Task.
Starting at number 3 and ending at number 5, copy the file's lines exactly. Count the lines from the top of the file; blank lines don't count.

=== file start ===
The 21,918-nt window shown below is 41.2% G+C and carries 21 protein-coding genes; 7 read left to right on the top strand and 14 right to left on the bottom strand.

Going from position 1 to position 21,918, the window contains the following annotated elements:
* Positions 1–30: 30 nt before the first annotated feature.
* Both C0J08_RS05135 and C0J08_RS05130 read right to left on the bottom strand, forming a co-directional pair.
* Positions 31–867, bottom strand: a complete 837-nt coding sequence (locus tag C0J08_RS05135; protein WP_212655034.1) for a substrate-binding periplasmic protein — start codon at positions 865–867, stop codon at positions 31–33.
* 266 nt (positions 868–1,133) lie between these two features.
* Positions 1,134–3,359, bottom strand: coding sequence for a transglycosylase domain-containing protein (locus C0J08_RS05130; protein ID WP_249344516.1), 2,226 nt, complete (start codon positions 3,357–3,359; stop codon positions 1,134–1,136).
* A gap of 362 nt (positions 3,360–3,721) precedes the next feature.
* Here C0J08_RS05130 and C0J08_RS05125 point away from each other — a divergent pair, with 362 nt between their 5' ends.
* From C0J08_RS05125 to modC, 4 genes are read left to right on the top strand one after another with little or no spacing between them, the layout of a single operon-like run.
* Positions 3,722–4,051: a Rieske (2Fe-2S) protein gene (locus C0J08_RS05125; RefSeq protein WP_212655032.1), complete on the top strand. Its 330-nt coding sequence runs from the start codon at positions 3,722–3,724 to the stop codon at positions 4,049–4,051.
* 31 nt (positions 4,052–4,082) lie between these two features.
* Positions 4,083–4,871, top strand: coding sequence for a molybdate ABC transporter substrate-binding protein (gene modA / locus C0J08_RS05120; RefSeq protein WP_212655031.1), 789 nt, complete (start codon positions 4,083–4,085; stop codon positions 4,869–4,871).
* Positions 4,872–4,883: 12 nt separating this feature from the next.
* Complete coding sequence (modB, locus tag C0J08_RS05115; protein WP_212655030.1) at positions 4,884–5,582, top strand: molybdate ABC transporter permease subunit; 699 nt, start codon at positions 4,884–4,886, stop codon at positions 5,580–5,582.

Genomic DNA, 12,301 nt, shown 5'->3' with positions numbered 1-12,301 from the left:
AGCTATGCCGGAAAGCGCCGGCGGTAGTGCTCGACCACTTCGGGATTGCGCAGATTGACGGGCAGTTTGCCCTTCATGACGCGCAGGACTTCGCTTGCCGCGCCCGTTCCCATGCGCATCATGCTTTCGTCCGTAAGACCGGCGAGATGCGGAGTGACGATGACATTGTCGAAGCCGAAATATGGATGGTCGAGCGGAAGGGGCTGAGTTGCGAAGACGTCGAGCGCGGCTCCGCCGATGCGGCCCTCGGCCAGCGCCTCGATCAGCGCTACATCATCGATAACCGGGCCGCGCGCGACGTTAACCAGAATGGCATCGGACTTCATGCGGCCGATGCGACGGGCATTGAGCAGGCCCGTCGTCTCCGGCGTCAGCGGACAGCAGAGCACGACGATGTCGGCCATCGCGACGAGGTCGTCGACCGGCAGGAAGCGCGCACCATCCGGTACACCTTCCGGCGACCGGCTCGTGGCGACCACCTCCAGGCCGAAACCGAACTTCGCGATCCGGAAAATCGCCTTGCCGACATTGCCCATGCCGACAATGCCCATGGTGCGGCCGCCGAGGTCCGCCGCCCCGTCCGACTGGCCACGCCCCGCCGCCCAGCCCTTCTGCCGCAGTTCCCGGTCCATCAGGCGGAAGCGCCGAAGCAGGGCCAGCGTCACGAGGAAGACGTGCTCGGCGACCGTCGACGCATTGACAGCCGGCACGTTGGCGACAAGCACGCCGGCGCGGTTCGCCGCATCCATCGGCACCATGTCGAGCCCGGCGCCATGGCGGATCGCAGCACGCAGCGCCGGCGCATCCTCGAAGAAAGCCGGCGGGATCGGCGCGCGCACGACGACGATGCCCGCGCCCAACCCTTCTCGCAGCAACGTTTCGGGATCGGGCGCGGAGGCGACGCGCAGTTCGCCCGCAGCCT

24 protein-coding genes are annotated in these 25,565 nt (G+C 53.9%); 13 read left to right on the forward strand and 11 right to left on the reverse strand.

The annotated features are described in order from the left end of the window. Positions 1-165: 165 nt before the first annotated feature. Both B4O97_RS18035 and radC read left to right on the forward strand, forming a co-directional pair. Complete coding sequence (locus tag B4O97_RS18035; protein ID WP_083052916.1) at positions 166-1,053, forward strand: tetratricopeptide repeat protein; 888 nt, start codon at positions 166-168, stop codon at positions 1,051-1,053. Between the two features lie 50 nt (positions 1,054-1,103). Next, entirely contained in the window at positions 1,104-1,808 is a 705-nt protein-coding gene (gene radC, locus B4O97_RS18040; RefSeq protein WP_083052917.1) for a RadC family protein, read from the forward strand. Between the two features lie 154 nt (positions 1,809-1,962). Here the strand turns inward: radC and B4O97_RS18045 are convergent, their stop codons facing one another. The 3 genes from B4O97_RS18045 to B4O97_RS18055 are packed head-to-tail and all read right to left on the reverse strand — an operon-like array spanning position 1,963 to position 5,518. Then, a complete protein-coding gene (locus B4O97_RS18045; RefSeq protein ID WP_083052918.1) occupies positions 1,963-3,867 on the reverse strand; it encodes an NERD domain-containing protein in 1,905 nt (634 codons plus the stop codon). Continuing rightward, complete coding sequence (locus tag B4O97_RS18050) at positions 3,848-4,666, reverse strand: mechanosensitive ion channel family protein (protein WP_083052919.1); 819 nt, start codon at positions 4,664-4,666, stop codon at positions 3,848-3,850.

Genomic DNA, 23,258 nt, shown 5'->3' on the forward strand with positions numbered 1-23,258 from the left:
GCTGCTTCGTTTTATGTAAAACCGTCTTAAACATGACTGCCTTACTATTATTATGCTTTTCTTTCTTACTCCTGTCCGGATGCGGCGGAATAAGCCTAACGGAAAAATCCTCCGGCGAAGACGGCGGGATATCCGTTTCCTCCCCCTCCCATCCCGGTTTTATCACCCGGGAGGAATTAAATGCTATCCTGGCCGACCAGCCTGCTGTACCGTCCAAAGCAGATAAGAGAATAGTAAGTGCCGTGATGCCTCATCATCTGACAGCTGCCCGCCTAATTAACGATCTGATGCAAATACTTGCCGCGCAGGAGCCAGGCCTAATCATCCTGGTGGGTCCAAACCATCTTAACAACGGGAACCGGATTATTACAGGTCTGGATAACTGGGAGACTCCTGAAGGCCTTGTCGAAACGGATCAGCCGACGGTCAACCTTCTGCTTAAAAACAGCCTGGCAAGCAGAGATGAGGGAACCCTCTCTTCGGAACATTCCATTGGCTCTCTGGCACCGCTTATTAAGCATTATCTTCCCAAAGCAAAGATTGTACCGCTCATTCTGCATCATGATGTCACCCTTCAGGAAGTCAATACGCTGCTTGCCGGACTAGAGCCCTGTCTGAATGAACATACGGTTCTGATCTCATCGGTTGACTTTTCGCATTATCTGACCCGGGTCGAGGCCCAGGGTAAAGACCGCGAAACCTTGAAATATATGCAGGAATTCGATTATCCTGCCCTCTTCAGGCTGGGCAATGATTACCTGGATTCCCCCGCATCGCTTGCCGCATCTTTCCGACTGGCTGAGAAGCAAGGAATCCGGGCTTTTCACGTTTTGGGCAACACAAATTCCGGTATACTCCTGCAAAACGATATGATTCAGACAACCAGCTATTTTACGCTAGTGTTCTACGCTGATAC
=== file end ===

* Positions 1–30: 30 nt before the first annotated feature.
* Both C0J08_RS05135 and C0J08_RS05130 read right to left on the bottom strand, forming a co-directional pair.
* Positions 31–867, bottom strand: a complete 837-nt coding sequence (locus tag C0J08_RS05135; protein WP_212655034.1) for a substrate-binding periplasmic protein — start codon at positions 865–867, stop codon at positions 31–33.